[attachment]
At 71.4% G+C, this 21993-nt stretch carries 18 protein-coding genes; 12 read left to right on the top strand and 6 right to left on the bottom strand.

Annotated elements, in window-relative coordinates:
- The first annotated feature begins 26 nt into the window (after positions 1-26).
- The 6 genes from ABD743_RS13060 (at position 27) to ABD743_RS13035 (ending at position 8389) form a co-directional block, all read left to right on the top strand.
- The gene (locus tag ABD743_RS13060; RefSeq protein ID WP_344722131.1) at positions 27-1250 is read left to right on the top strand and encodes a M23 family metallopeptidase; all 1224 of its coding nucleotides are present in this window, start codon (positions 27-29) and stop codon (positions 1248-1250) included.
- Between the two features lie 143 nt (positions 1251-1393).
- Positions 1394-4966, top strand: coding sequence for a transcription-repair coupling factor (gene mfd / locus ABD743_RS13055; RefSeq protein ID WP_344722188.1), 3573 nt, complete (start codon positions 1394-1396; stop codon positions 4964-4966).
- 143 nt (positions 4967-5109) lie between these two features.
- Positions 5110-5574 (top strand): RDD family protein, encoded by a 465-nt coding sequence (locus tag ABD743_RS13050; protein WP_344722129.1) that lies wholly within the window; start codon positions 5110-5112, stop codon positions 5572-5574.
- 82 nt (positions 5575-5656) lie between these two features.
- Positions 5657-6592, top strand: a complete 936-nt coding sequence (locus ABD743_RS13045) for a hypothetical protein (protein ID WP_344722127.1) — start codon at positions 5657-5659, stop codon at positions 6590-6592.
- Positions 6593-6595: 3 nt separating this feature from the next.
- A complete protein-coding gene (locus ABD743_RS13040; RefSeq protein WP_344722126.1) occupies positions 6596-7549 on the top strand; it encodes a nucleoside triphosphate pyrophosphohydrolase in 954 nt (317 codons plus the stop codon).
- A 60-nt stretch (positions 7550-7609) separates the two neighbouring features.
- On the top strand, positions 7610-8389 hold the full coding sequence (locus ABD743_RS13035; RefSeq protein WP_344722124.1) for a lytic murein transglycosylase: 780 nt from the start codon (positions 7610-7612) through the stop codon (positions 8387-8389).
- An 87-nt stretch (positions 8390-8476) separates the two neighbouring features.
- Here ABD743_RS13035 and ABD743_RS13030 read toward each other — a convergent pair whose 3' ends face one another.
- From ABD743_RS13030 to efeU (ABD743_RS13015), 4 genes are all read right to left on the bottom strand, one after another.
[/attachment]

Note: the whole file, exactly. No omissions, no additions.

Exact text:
At 71.4% G+C, this 21993-nt stretch carries 18 protein-coding genes; 12 read left to right on the top strand and 6 right to left on the bottom strand.

Annotated elements, in window-relative coordinates:
- The first annotated feature begins 26 nt into the window (after positions 1-26).
- The 6 genes from ABD743_RS13060 (at position 27) to ABD743_RS13035 (ending at position 8389) form a co-directional block, all read left to right on the top strand.
- The gene (locus tag ABD743_RS13060; RefSeq protein ID WP_344722131.1) at positions 27-1250 is read left to right on the top strand and encodes a M23 family metallopeptidase; all 1224 of its coding nucleotides are present in this window, start codon (positions 27-29) and stop codon (positions 1248-1250) included.
- Between the two features lie 143 nt (positions 1251-1393).
- Positions 1394-4966, top strand: coding sequence for a transcription-repair coupling factor (gene mfd / locus ABD743_RS13055; RefSeq protein ID WP_344722188.1), 3573 nt, complete (start codon positions 1394-1396; stop codon positions 4964-4966).
- 143 nt (positions 4967-5109) lie between these two features.
- Positions 5110-5574 (top strand): RDD family protein, encoded by a 465-nt coding sequence (locus tag ABD743_RS13050; protein WP_344722129.1) that lies wholly within the window; start codon positions 5110-5112, stop codon positions 5572-5574.
- 82 nt (positions 5575-5656) lie between these two features.
- Positions 5657-6592, top strand: a complete 936-nt coding sequence (locus ABD743_RS13045) for a hypothetical protein (protein ID WP_344722127.1) — start codon at positions 5657-5659, stop codon at positions 6590-6592.
- Positions 6593-6595: 3 nt separating this feature from the next.
- A complete protein-coding gene (locus ABD743_RS13040; RefSeq protein WP_344722126.1) occupies positions 6596-7549 on the top strand; it encodes a nucleoside triphosphate pyrophosphohydrolase in 954 nt (317 codons plus the stop codon).
- A 60-nt stretch (positions 7550-7609) separates the two neighbouring features.
- On the top strand, positions 7610-8389 hold the full coding sequence (locus ABD743_RS13035; RefSeq protein WP_344722124.1) for a lytic murein transglycosylase: 780 nt from the start codon (positions 7610-7612) through the stop codon (positions 8387-8389).
- An 87-nt stretch (positions 8390-8476) separates the two neighbouring features.
- Here ABD743_RS13035 and ABD743_RS13030 read toward each other — a convergent pair whose 3' ends face one another.
- From ABD743_RS13030 to efeU (ABD743_RS13015), 4 genes are all read right to left on the bottom strand, one after another.